Can music help you study?

There are few things in life that aren’t improved by music. Nights out, coffee catch-ups, gym workouts, the vibe is always better when the music’s right. When it comes to study, over 60% of students listen to music while they’re working. But does music actually make your sessions more productive?

There are few things in life that aren’t improved by music. Nights out, coffee catch-ups, gym workouts, the vibe is always better when the music’s right. When it comes to study, over 60% of students listen to music while they’re working. But does music actually make your sessions more productive?

How does music positively affect our learning?

Music is more than just beautiful sound. It has a powerful effect on our mood and motivation, and it’s been proven to make an impact on our blood pressure and heart rate. So, it’s safe to say that the right music could certainly help us stay relaxed while we study. It could also help with that overwhelm we often feel when faced with a lot of work or a stressful period like exams.

We know that listening to music activates both left and right sides of our brains, and when both sides are working our learning and memory can be improved. Another potential benefit of some study music is that it can help distract your brain from background noises like café chatter, freeing up space in your working memory and helping you focus more easily.

Are there any negative effects?

It’s not all good news for music lovers out there. Music can be distracting, particularly if it’s fast, loud or has lots of lyrics. Our working memory can only process so much information at once and music an add to the load, making our brains overstimulated.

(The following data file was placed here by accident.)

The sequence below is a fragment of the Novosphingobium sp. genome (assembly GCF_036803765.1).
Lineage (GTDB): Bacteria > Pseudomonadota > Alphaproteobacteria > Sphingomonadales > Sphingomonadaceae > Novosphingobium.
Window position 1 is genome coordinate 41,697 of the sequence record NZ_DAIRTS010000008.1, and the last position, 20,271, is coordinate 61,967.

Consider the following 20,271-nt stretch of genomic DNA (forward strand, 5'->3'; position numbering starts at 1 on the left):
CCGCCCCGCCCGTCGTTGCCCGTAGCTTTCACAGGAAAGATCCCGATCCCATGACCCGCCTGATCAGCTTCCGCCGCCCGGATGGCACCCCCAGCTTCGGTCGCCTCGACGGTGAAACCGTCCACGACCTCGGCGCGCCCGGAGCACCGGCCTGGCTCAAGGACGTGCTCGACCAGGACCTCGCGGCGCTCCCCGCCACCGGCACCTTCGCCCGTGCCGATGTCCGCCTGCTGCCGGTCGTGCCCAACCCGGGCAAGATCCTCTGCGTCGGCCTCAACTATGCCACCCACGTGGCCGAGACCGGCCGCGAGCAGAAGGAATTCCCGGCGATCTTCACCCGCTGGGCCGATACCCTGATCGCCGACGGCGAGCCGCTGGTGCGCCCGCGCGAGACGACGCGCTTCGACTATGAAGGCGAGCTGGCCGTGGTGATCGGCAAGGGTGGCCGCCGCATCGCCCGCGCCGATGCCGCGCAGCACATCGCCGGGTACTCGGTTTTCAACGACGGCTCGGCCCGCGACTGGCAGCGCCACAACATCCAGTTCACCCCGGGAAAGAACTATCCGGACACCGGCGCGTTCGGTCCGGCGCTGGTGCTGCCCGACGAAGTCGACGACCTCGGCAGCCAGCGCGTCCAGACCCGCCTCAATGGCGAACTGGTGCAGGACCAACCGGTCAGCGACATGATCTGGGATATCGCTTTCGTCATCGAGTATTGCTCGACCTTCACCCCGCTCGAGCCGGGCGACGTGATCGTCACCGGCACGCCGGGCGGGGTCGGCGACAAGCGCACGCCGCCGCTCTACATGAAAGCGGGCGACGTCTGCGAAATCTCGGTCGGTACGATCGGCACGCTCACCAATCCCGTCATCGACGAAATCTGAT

There are two groups who are especially vulnerable to this. Musicians themselves tend to listen to music very attentively so they’ll find it harder to keep their focus on a study task if there is any type of music, even in the background. The second group of people who’ll likely feel this effect is introverts. Studies have shown they are more susceptible to distraction from background music, possibly because they’re more easily overstimulated.

So, what, if anything, should we include on our study playlists?

If the sound of silence while you study is either unachievable or unappealing to you, don’t despair. You can certainly enjoy the benefits of study music if you follow a few guidelines to get the best from your study playlist:

  1. Avoid songs with lyrics
  2. Keep the volume low
  3. Tunes with 60-70bpm have been shown to be optimum for study
  4. Try classical, electronic, lowfi hip hop or chill jazz genres
  5. Experiment with cosy ambient or nature sounds to match your mood

Top tip: why not use your playlist as a timer for the ultimate study focus time. Create a 40-60 minute playlist and when the music stops, you know to take a break.

Read more ACAP articles

We know that to help others with their mental roadblocks, our students need to understand the role adversity plays in people’s lives and how they can overcome these challenges. Studying with us could be your calling to help change the lives around you.
Find out more

Apply Now
I'm applying as a

Domestic Student

I'm applying as an

International Student